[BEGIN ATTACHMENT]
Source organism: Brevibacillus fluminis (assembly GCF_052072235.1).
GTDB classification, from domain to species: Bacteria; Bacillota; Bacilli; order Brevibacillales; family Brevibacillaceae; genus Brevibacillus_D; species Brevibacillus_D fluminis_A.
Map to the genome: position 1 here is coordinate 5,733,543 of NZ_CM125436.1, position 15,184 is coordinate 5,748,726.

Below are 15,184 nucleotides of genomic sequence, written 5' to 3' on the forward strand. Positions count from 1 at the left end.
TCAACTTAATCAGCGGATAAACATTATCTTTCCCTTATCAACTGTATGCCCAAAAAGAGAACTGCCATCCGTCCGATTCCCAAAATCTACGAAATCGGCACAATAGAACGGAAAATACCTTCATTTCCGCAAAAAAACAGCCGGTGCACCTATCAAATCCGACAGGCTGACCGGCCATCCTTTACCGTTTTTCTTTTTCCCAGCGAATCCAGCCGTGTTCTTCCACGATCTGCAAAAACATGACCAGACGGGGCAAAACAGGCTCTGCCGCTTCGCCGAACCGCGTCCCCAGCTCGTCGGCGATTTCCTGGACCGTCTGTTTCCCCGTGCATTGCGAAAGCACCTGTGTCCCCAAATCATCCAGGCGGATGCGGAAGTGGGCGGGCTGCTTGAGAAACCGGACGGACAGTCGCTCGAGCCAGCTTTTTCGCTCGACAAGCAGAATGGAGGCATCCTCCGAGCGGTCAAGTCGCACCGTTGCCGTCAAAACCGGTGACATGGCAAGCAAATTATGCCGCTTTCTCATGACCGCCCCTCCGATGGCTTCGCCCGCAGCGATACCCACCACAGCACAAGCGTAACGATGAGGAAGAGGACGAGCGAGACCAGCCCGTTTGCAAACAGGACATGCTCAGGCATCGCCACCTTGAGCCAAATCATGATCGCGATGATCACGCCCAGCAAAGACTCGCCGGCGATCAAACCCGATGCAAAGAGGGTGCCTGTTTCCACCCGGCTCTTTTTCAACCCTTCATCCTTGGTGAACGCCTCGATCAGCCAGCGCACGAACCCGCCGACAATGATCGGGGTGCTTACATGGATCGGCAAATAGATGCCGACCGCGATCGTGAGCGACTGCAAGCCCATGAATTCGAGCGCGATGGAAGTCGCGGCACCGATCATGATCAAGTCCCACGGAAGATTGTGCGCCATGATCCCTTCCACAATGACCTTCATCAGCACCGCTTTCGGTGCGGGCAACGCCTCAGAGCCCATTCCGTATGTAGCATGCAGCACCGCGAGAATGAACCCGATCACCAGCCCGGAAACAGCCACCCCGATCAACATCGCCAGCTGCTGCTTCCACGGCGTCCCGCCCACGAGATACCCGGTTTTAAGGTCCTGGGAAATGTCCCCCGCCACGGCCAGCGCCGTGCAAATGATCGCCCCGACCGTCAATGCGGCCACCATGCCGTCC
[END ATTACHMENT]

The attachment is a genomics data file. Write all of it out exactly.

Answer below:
Source organism: Brevibacillus fluminis (assembly GCF_052072235.1).
GTDB classification, from domain to species: Bacteria; Bacillota; Bacilli; order Brevibacillales; family Brevibacillaceae; genus Brevibacillus_D; species Brevibacillus_D fluminis_A.
Map to the genome: position 1 here is coordinate 5,733,543 of NZ_CM125436.1, position 15,184 is coordinate 5,748,726.

Below are 15,184 nucleotides of genomic sequence, written 5' to 3' on the forward strand. Positions count from 1 at the left end.
TCAACTTAATCAGCGGATAAACATTATCTTTCCCTTATCAACTGTATGCCCAAAAAGAGAACTGCCATCCGTCCGATTCCCAAAATCTACGAAATCGGCACAATAGAACGGAAAATACCTTCATTTCCGCAAAAAAACAGCCGGTGCACCTATCAAATCCGACAGGCTGACCGGCCATCCTTTACCGTTTTTCTTTTTCCCAGCGAATCCAGCCGTGTTCTTCCACGATCTGCAAAAACATGACCAGACGGGGCAAAACAGGCTCTGCCGCTTCGCCGAACCGCGTCCCCAGCTCGTCGGCGATTTCCTGGACCGTCTGTTTCCCCGTGCATTGCGAAAGCACCTGTGTCCCCAAATCATCCAGGCGGATGCGGAAGTGGGCGGGCTGCTTGAGAAACCGGACGGACAGTCGCTCGAGCCAGCTTTTTCGCTCGACAAGCAGAATGGAGGCATCCTCCGAGCGGTCAAGTCGCACCGTTGCCGTCAAAACCGGTGACATGGCAAGCAAATTATGCCGCTTTCTCATGACCGCCCCTCCGATGGCTTCGCCCGCAGCGATACCCACCACAGCACAAGCGTAACGATGAGGAAGAGGACGAGCGAGACCAGCCCGTTTGCAAACAGGACATGCTCAGGCATCGCCACCTTGAGCCAAATCATGATCGCGATGATCACGCCCAGCAAAGACTCGCCGGCGATCAAACCCGATGCAAAGAGGGTGCCTGTTTCCACCCGGCTCTTTTTCAACCCTTCATCCTTGGTGAACGCCTCGATCAGCCAGCGCACGAACCCGCCGACAATGATCGGGGTGCTTACATGGATCGGCAAATAGATGCCGACCGCGATCGTGAGCGACTGCAAGCCCATGAATTCGAGCGCGATGGAAGTCGCGGCACCGATCATGATCAAGTCCCACGGAAGATTGTGCGCCATGATCCCTTCCACAATGACCTTCATCAGCACCGCTTTCGGTGCGGGCAACGCCTCAGAGCCCATTCCGTATGTAGCATGCAGCACCGCGAGAATGAACCCGATCACCAGCCCGGAAACAGCCACCCCGATCAACATCGCCAGCTGCTGCTTCCACGGCGTCCCGCCCACGAGATACCCGGTTTTAAGGTCCTGGGAAATGTCCCCCGCCACGGCCAGCGCCGTGCAAATGATCGCCCCGACCGTCAATGCGGCCACCATGCCGTCC